"The Trail of the Jedi," written by Jude Watson, begins on the planet Ragoon-6. Obi-Wan Kenobi, a Jedi Knight, has gone there for a training mission with his his Padawan, Anakin Skywalker. (Readers of the Star Wars Jedi Apprentice series may recognize this planet from book 14: "The Ties That Bind." Qui-Gon Jinn, Obi-Wan's deceased Master, took Obi-Wan there for a training mission when he was only a Padawan. It was there that Qui-Gon received his disturbing visions of Tahl, a Jedi Knight that would die after Qui-Gon pledged his life to her.) Wren, a Jedi Knight, leaves Obi-Wan and Anakin on Ragoon-6 and goes off to hide, leaving clues so that the Master-Padawan tem can track him. While on the trip, Anakin feels that he and Obi-Wan are not close and he feels "left out" when his Master does not share his feelings with him. Wren's clues lead Obi-Wan and Anakin to near-death experiences, including a flooded cavern and a den of malia -- savage beasts. While the Jedi are tracking Wren, they stumble upon Floria -- a girl about Anakin's age who cannot find her teacher and friends, whom she lost. The Jedi offer their assistance to Floria and head for their ship to contact someone for assistance. But as the Jedi are walking on their ship, they feel a surge in the Force and quickly run off the ship, right before the bomb that was planted on the Jedi's ship explodes. As Anakin rushes after a figure he saw sneaking around the ship, Floria -- the young slender girl -- used some complicated holds to keep Obi-Wan from moving . . . almost like an assassin. When Anakin pulls back the mask of the figure, he is discovered to be Dane -- Floria's older brother. The Jedi demand an explanation and are shocked at the response: Floria and Dane are bounty hunters.Read more ›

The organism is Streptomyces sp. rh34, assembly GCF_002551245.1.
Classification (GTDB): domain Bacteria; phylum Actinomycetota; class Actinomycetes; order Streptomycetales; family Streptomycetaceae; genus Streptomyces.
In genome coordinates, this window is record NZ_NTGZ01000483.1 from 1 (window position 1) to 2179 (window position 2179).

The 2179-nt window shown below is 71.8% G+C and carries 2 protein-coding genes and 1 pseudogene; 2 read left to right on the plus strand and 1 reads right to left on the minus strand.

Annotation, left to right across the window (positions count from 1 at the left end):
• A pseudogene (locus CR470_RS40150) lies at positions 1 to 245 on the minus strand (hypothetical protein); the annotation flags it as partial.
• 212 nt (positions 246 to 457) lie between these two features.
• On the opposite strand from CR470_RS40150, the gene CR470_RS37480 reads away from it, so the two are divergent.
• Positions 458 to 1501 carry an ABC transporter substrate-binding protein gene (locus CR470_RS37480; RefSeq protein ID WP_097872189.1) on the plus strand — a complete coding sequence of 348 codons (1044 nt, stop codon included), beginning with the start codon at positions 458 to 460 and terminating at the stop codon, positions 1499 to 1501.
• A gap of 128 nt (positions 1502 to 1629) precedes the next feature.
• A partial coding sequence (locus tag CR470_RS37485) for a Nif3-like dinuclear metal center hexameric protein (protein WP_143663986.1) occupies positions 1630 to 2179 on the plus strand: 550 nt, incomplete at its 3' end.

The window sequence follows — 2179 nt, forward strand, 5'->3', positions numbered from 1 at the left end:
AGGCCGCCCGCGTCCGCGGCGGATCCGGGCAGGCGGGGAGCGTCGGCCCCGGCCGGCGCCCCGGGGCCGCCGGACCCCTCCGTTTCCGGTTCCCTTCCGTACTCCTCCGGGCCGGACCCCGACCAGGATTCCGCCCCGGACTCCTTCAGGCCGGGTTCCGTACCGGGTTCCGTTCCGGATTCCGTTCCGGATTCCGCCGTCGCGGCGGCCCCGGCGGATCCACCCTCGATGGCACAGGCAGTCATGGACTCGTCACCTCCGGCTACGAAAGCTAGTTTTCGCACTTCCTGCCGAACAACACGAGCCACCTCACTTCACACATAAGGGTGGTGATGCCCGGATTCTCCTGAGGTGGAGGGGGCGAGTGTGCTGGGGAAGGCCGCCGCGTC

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7 of 9 people found the following review helpful By "kandladin" on May 5, 2002